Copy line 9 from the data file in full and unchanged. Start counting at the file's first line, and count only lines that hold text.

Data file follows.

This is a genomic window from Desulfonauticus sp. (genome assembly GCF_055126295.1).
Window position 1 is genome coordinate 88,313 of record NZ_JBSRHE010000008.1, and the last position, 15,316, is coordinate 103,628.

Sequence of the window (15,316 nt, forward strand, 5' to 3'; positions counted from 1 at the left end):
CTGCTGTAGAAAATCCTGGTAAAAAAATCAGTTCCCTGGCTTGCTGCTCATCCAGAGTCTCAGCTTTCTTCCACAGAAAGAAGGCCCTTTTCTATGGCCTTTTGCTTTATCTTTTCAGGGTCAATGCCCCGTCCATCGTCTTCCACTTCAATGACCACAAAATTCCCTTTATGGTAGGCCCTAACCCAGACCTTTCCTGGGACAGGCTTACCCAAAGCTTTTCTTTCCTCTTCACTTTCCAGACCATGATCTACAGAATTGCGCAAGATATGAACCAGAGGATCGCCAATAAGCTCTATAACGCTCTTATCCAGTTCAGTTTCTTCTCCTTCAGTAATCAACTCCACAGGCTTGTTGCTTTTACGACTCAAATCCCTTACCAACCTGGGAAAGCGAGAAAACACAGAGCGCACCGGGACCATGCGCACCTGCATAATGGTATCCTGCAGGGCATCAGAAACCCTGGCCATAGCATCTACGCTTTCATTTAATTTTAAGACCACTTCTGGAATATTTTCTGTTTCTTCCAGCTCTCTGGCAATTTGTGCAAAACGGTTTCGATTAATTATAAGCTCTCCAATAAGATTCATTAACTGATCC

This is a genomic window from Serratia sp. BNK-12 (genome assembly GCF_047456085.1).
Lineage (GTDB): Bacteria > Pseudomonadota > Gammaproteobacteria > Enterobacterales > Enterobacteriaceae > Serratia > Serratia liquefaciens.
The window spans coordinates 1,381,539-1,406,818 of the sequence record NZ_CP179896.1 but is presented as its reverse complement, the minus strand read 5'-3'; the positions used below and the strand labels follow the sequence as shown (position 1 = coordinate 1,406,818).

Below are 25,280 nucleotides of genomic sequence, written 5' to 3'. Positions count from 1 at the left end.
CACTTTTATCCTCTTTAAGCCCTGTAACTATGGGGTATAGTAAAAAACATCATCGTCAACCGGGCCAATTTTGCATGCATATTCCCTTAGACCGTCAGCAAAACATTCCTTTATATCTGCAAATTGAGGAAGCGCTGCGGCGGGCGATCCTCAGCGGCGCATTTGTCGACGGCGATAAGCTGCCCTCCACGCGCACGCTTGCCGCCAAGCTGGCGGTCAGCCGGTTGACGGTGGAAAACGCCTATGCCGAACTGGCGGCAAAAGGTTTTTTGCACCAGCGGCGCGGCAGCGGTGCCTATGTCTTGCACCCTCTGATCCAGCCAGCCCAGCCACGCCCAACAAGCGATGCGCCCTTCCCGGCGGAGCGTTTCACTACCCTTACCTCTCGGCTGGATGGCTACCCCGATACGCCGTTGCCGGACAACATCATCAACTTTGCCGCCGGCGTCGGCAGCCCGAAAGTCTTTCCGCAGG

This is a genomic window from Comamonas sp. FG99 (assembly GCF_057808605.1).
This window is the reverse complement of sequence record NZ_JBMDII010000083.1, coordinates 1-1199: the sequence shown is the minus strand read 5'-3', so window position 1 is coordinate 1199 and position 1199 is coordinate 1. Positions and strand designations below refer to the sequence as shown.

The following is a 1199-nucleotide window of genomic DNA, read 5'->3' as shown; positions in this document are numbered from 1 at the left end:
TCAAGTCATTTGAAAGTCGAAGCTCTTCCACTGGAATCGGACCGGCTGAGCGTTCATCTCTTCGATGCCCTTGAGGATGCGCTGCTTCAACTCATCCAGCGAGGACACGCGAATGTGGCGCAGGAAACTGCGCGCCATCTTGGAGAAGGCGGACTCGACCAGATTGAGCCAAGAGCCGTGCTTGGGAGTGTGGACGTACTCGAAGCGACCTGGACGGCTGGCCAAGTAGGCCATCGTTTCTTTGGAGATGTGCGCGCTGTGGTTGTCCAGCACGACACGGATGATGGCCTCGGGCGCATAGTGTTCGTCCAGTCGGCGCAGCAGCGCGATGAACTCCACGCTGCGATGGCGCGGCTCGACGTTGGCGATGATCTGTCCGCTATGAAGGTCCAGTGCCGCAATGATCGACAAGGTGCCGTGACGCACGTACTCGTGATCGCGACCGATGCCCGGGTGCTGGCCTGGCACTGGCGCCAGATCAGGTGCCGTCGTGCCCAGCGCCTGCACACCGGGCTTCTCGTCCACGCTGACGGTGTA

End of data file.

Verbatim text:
CACTTTTATCCTCTTTAAGCCCTGTAACTATGGGGTATAGTAAAAAACATCATCGTCAACCGGGCCAATTTTGCATGCATATTCCCTTAGACCGTCAGCAAAACATTCCTTTATATCTGCAAATTGAGGAAGCGCTGCGGCGGGCGATCCTCAGCGGCGCATTTGTCGACGGCGATAAGCTGCCCTCCACGCGCACGCTTGCCGCCAAGCTGGCGGTCAGCCGGTTGACGGTGGAAAACGCCTATGCCGAACTGGCGGCAAAAGGTTTTTTGCACCAGCGGCGCGGCAGCGGTGCCTATGTCTTGCACCCTCTGATCCAGCCAGCCCAGCCACGCCCAACAAGCGATGCGCCCTTCCCGGCGGAGCGTTTCACTACCCTTACCTCTCGGCTGGATGGCTACCCCGATACGCCGTTGCCGGACAACATCATCAACTTTGCCGCCGGCGTCGGCAGCCCGAAAGTCTTTCCGCAGG